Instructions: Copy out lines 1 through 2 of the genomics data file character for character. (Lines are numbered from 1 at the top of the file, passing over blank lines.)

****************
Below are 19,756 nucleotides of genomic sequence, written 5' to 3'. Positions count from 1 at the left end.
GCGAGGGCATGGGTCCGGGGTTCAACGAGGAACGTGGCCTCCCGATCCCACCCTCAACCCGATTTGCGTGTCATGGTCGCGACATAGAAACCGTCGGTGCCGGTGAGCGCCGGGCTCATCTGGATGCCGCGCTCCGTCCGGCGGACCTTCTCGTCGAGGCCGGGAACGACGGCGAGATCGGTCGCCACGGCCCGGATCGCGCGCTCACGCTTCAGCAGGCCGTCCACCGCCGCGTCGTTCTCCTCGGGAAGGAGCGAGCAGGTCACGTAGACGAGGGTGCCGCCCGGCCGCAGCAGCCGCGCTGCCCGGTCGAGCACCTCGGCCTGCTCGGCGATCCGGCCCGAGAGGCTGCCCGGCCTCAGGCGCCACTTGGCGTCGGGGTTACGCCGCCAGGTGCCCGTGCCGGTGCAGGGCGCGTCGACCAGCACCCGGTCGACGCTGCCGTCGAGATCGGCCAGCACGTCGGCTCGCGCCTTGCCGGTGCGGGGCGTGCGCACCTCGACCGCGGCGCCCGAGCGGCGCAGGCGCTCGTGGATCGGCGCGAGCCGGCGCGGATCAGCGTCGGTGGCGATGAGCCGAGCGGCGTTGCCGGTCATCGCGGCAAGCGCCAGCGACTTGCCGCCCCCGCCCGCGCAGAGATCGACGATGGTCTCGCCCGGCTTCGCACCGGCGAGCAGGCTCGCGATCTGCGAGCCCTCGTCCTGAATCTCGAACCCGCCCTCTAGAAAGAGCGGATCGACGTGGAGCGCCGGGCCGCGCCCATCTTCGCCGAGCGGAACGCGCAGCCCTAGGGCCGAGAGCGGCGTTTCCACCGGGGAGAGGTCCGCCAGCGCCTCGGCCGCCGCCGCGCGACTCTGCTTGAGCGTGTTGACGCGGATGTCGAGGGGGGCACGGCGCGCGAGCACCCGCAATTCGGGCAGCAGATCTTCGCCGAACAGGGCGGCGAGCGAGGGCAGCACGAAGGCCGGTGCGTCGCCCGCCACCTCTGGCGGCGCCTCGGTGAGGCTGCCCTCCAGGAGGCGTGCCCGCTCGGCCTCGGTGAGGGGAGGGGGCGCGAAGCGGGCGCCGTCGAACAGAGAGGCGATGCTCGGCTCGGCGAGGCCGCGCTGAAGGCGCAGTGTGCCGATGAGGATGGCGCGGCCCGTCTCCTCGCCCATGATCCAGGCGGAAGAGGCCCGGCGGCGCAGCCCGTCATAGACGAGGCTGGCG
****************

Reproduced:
Below are 19,756 nucleotides of genomic sequence, written 5' to 3'. Positions count from 1 at the left end.
GCGAGGGCATGGGTCCGGGGTTCAACGAGGAACGTGGCCTCCCGATCCCACCCTCAACCCGATTTGCGTGTCATGGTCGCGACATAGAAACCGTCGGTGCCGGTGAGCGCCGGGCTCATCTGGATGCCGCGCTCCGTCCGGCGGACCTTCTCGTCGAGGCCGGGAACGACGGCGAGATCGGTCGCCACGGCCCGGATCGCGCGCTCACGCTTCAGCAGGCCGTCCACCGCCGCGTCGTTCTCCTCGGGAAGGAGCGAGCAGGTCACGTAGACGAGGGTGCCGCCCGGCCGCAGCAGCCGCGCTGCCCGGTCGAGCACCTCGGCCTGCTCGGCGATCCGGCCCGAGAGGCTGCCCGGCCTCAGGCGCCACTTGGCGTCGGGGTTACGCCGCCAGGTGCCCGTGCCGGTGCAGGGCGCGTCGACCAGCACCCGGTCGACGCTGCCGTCGAGATCGGCCAGCACGTCGGCTCGCGCCTTGCCGGTGCGGGGCGTGCGCACCTCGACCGCGGCGCCCGAGCGGCGCAGGCGCTCGTGGATCGGCGCGAGCCGGCGCGGATCAGCGTCGGTGGCGATGAGCCGAGCGGCGTTGCCGGTCATCGCGGCAAGCGCCAGCGACTTGCCGCCCCCGCCCGCGCAGAGATCGACGATGGTCTCGCCCGGCTTCGCACCGGCGAGCAGGCTCGCGATCTGCGAGCCCTCGTCCTGAATCTCGAACCCGCCCTCTAGAAAGAGCGGATCGACGTGGAGCGCCGGGCCGCGCCCATCTTCGCCGAGCGGAACGCGCAGCCCTAGGGCCGAGAGCGGCGTTTCCACCGGGGAGAGGTCCGCCAGCGCCTCGGCCGCCGCCGCGCGACTCTGCTTGAGCGTGTTGACGCGGATGTCGAGGGGGGCACGGCGCGCGAGCACCCGCAATTCGGGCAGCAGATCTTCGCCGAACAGGGCGGCGAGCGAGGGCAGCACGAAGGCCGGTGCGTCGCCCGCCACCTCTGGCGGCGCCTCGGTGAGGCTGCCCTCCAGGAGGCGTGCCCGCTCGGCCTCGGTGAGGGGAGGGGGCGCGAAGCGGGCGCCGTCGAACAGAGAGGCGATGCTCGGCTCGGCGAGGCCGCGCTGAAGGCGCAGTGTGCCGATGAGGATGGCGCGGCCCGTCTCCTCGCCCATGATCCAGGCGGAAGAGGCCCGGCGGCGCAGCCCGTCATAGACGAGGCTGGCG